Lasner will discuss Oscar Wilde's "presentation copies," or copies of his own works presented as tokens of love, friendship, and self-promotion. Based on the study of several hundred inscribed books in public and private collections (including Lasner’s own), the talk will focus on the unusual, and often overlooked, importance of presentation copies for biographical and bibliographical research. Wilde presented his books to many of the most significant figures of the late Victorian literary and art world, including Aubrey Beardsley, Robert Browning, Max Beerbohm, Herbert Beerbohm-Tree, Sara Bernhardt, Stephane Mallarmé, William Rothenstein, George Bernard Shaw, Ellen Terry, his wife, Constance Wilde, as well as Lord Alfred Douglas. Wilde’s work was widely read and received by his contemporaries, and his presentation copies testify to the centrality of his place in Victorian culture.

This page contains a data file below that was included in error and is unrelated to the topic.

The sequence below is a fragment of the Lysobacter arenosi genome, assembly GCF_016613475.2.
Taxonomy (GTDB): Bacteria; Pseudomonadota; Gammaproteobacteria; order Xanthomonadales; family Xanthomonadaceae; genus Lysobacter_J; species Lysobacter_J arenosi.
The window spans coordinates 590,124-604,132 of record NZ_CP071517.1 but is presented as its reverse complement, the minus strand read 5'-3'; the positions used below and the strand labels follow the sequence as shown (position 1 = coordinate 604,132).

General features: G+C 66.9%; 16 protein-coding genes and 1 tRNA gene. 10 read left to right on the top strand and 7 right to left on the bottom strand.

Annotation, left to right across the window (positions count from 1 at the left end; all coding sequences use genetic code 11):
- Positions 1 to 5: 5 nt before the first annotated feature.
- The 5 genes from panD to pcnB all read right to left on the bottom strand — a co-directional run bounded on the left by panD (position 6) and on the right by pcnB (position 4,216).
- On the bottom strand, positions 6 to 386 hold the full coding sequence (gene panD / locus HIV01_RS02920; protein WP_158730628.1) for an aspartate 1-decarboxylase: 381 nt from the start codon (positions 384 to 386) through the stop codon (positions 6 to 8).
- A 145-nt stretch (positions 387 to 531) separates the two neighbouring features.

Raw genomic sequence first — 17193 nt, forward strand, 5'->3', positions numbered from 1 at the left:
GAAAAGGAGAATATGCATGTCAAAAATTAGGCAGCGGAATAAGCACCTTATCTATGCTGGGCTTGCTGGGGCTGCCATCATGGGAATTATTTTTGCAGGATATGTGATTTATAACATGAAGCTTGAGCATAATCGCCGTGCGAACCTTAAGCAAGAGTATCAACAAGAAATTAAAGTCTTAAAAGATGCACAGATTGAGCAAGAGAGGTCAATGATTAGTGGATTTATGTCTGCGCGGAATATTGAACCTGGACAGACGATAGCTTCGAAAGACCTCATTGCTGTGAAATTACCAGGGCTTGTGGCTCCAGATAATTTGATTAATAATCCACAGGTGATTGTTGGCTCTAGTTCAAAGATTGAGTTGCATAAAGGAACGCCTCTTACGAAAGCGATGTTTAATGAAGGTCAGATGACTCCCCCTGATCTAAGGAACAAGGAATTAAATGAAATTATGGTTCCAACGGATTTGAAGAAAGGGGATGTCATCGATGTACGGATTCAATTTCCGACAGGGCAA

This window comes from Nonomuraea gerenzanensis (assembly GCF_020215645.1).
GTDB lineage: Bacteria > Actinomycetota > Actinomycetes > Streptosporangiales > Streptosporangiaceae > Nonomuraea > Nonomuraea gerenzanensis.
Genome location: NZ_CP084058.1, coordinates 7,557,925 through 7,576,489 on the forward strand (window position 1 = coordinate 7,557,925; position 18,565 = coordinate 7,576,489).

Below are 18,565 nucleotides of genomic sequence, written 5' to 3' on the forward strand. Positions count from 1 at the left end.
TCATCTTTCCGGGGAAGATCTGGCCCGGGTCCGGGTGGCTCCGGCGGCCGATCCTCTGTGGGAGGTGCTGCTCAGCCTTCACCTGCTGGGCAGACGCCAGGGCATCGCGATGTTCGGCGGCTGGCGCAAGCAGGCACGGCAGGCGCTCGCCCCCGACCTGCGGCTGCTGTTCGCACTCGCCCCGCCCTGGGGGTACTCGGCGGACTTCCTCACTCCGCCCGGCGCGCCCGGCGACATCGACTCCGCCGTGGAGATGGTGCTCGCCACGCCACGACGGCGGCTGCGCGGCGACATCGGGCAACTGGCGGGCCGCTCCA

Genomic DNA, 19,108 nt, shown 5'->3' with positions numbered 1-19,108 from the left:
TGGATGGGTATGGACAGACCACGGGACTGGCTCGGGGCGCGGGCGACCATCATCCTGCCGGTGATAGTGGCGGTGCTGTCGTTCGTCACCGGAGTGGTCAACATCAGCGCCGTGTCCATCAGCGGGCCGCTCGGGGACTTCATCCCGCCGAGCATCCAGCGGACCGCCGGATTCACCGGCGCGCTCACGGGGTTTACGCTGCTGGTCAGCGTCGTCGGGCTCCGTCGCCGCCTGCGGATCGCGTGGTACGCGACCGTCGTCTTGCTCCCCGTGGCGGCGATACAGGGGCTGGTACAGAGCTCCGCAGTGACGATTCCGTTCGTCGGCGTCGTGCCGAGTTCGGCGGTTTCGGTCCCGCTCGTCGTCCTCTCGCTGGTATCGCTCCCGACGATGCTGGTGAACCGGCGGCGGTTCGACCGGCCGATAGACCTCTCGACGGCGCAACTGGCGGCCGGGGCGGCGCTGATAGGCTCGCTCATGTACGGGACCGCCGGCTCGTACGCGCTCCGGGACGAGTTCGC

Mark Samuels Lasner is a collector, bibliographer, and an expert on the art and literature of late 19th century Britain. He is the author of many literary and bibliographical texts.
The Book History Colloquium series is free and open to the public. All events are held on Columbia's Morningside Campus in Butler Library’s room 523 from 6:00–7:30 PM. For detailed speaker information or information on upcoming events, please visit http://library.columbia.edu/indiv/rbml/exhibitions/bhc.html or e-mail Gerald Cloud at firstname.lastname@example.org.